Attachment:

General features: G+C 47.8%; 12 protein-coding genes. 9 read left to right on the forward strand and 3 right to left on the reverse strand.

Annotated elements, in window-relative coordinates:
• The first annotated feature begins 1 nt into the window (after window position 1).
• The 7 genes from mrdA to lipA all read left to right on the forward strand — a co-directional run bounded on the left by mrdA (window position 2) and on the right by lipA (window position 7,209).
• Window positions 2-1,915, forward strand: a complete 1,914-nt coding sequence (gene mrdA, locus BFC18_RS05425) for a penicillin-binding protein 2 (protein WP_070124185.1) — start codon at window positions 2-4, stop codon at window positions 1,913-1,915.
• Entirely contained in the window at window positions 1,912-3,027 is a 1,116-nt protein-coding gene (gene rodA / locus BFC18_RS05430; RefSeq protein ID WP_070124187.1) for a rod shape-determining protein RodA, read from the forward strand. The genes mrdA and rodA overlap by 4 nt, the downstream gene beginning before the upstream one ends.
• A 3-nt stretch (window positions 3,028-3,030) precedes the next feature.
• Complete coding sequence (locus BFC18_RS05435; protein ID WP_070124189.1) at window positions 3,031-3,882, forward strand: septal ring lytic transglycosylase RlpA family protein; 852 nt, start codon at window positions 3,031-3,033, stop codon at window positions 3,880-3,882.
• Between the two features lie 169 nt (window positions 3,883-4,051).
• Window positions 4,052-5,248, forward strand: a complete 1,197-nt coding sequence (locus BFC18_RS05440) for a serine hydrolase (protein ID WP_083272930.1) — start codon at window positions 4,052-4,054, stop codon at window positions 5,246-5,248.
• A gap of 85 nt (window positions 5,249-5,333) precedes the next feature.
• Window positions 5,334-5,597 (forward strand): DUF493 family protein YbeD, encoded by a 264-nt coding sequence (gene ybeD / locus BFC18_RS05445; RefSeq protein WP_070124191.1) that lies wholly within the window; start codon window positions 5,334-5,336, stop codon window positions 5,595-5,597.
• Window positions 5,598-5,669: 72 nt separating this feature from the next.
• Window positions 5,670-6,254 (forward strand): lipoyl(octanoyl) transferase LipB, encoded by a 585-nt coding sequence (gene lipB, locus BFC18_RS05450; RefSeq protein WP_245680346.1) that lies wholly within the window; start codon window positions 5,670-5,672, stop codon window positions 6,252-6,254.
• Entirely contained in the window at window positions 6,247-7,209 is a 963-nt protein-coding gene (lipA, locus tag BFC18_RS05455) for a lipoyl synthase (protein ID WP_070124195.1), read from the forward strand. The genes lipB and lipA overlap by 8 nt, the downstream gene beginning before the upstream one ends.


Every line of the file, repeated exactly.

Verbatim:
General features: G+C 47.8%; 12 protein-coding genes. 9 read left to right on the forward strand and 3 right to left on the reverse strand.

Annotated elements, in window-relative coordinates:
• The first annotated feature begins 1 nt into the window (after window position 1).
• The 7 genes from mrdA to lipA all read left to right on the forward strand — a co-directional run bounded on the left by mrdA (window position 2) and on the right by lipA (window position 7,209).
• Window positions 2-1,915, forward strand: a complete 1,914-nt coding sequence (gene mrdA, locus BFC18_RS05425) for a penicillin-binding protein 2 (protein WP_070124185.1) — start codon at window positions 2-4, stop codon at window positions 1,913-1,915.
• Entirely contained in the window at window positions 1,912-3,027 is a 1,116-nt protein-coding gene (gene rodA / locus BFC18_RS05430; RefSeq protein ID WP_070124187.1) for a rod shape-determining protein RodA, read from the forward strand. The genes mrdA and rodA overlap by 4 nt, the downstream gene beginning before the upstream one ends.
• A 3-nt stretch (window positions 3,028-3,030) precedes the next feature.
• Complete coding sequence (locus BFC18_RS05435; protein ID WP_070124189.1) at window positions 3,031-3,882, forward strand: septal ring lytic transglycosylase RlpA family protein; 852 nt, start codon at window positions 3,031-3,033, stop codon at window positions 3,880-3,882.
• Between the two features lie 169 nt (window positions 3,883-4,051).
• Window positions 4,052-5,248, forward strand: a complete 1,197-nt coding sequence (locus BFC18_RS05440) for a serine hydrolase (protein ID WP_083272930.1) — start codon at window positions 4,052-4,054, stop codon at window positions 5,246-5,248.
• A gap of 85 nt (window positions 5,249-5,333) precedes the next feature.
• Window positions 5,334-5,597 (forward strand): DUF493 family protein YbeD, encoded by a 264-nt coding sequence (gene ybeD / locus BFC18_RS05445; RefSeq protein WP_070124191.1) that lies wholly within the window; start codon window positions 5,334-5,336, stop codon window positions 5,595-5,597.
• Window positions 5,598-5,669: 72 nt separating this feature from the next.
• Window positions 5,670-6,254 (forward strand): lipoyl(octanoyl) transferase LipB, encoded by a 585-nt coding sequence (gene lipB, locus BFC18_RS05450; RefSeq protein WP_245680346.1) that lies wholly within the window; start codon window positions 5,670-5,672, stop codon window positions 6,252-6,254.
• Entirely contained in the window at window positions 6,247-7,209 is a 963-nt protein-coding gene (lipA, locus tag BFC18_RS05455) for a lipoyl synthase (protein ID WP_070124195.1), read from the forward strand. The genes lipB and lipA overlap by 8 nt, the downstream gene beginning before the upstream one ends.